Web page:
Screaming at KFI’s ‘Verbal Combat’
As usual, Tom Leykis is screaming at his radio audience.
“I’ve been married two times, and I have told my best friends, ‘If I ever tell you I’m getting married again, PUT A BULLET IN MY BRAIN! Don’t let me do it. KILL ME FIRST!’ ”
Leykis, KFI-AM’s new afternoon talk-show host, pauses to take a breath.
“Looking at the way the divorce law works, I can’t see any good reason for men to get married. Let’s find out what you think. Let’s go right to the telephones. And, BOY, are they full!” he says, delighted.
The third caller is a woman who takes offense at Leykis’ attitude.
“I don’t think it’s right for you to say that women only want to marry men for their money,” she complains. “No wonder you’re getting divorced.”
Leykis tries to interrupt the woman’s tirade by shouting over her voice. “All you care about is listening to yourself talk,” he scolds. “You don’t care about anything else. YOU DON’T CARE, DO YOU? WELL. . . .”
With that, he pushes a button in the studio, and the airwaves are filled with the sound of an explosion. The woman has been “blown up,” Leykis-style.
This “verbal combat” is what KFI (640) is billing as its latest experiment in talk radio. Others see it as an obnoxious, exploitative and possibly even irresponsible attempt at grabbing ratings.
“In my opinion, on some things he has not been responsible,” asserts George Green, general manager of the king of L.A. talk radio, KABC-AM (790). “I don’t think that kind of blue radio will sustain itself in this marketplace. To do it, the broadcasters end up caring more about ratings than they do about their community.”
Leykis “is controversial, very opinionated and also volatile to some degree,” agrees Howard Neal, vice president and general manager of KFI, which in July switched to an all-talk format with Leykis as its centerpiece from 3 to 7 p.m. on weekdays and from 11 a.m. to 3 p.m. on Saturdays. “But he is also a fresh approach to talk radio.”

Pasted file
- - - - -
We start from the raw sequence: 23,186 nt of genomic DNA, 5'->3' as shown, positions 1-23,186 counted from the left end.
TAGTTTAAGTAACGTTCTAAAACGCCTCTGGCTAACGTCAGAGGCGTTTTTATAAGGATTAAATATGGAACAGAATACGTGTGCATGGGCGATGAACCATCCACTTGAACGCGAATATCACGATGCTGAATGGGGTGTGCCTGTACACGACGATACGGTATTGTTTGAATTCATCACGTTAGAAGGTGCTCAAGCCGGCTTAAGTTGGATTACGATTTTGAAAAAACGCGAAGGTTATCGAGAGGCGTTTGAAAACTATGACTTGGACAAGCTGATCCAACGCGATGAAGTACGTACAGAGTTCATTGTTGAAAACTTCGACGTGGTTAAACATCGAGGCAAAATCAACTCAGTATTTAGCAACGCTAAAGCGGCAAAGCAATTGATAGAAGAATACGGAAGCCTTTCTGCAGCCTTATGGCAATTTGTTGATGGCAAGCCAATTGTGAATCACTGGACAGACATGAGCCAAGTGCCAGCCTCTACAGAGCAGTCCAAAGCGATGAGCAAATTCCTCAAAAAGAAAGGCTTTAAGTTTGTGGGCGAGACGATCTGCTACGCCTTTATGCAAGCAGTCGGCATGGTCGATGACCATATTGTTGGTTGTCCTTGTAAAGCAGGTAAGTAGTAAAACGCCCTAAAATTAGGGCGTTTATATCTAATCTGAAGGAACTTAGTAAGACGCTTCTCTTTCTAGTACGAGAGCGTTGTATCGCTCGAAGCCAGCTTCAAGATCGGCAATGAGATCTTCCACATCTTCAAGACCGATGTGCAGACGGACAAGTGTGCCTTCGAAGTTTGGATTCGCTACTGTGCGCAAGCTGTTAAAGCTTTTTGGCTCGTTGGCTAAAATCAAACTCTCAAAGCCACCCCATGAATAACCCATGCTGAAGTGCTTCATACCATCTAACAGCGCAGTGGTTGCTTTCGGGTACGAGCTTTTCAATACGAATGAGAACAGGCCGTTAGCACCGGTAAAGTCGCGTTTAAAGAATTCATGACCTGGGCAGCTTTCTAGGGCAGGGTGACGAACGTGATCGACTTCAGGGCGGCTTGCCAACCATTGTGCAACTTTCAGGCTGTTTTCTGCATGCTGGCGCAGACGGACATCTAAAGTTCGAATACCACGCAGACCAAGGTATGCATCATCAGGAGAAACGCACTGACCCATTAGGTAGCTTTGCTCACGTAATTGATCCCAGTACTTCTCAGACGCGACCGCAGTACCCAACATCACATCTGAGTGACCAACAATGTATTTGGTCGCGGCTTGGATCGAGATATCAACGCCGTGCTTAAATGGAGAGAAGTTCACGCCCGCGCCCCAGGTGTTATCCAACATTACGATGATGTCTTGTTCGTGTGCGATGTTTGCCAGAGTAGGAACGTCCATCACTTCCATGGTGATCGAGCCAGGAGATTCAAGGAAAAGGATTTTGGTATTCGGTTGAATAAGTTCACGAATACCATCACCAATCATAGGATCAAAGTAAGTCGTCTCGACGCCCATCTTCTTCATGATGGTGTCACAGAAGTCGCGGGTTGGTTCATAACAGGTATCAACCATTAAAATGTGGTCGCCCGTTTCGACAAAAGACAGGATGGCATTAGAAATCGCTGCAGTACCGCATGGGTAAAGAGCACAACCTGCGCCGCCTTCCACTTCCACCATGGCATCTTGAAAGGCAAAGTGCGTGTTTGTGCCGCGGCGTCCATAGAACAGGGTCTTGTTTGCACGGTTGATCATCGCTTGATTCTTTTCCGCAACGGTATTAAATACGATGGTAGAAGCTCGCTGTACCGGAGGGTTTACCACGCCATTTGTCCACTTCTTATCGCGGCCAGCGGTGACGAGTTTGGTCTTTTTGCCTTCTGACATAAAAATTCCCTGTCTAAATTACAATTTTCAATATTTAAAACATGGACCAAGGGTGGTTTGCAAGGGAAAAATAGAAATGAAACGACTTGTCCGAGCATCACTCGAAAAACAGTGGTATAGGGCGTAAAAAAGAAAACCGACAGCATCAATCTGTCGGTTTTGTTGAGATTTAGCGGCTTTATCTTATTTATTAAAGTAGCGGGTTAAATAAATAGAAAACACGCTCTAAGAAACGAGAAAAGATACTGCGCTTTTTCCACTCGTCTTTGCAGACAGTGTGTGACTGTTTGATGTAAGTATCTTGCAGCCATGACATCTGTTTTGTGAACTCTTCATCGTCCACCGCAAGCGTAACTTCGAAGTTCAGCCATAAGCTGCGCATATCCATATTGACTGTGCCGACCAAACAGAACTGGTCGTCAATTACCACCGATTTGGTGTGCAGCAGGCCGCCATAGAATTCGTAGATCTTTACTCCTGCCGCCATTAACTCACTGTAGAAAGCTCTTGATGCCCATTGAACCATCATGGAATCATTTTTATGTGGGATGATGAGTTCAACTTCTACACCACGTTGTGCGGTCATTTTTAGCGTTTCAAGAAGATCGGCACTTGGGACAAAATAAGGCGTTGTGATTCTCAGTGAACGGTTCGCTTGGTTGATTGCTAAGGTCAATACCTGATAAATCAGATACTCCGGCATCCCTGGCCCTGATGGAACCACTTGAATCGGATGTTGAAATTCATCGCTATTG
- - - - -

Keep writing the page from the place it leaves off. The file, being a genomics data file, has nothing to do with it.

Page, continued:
But is he? Obnoxious talk-radio personalities are no strangers to Southern California. The best known was the late Joe Pyne, who quit both radio and TV in 1969. And, of course, there’s Wally George, who’s on KLAC-AM (570) on Monday nights.
Leykis’ style most closely resembles that of professional loudmouth Morton Downey Jr., whose syndicated TV talk show airs locally on KABC-TV Channel 7. But Downey is a rabid conservative while Leykis is a flaming liberal--pro-choice on abortion, against the death penalty, pro-gun control and in favor of the legalization of all drugs.
The number of flamboyant and combative talk-show hosts who also are liberal is small in the extreme. The most famous was Denver’s Alan Berg, whose slaying in 1984 was the work of white supremacists.
Is Leykis picking up Berg’s mantle? “I’m not going to go on the air and change the world. It’s not my job to,” Leykis says.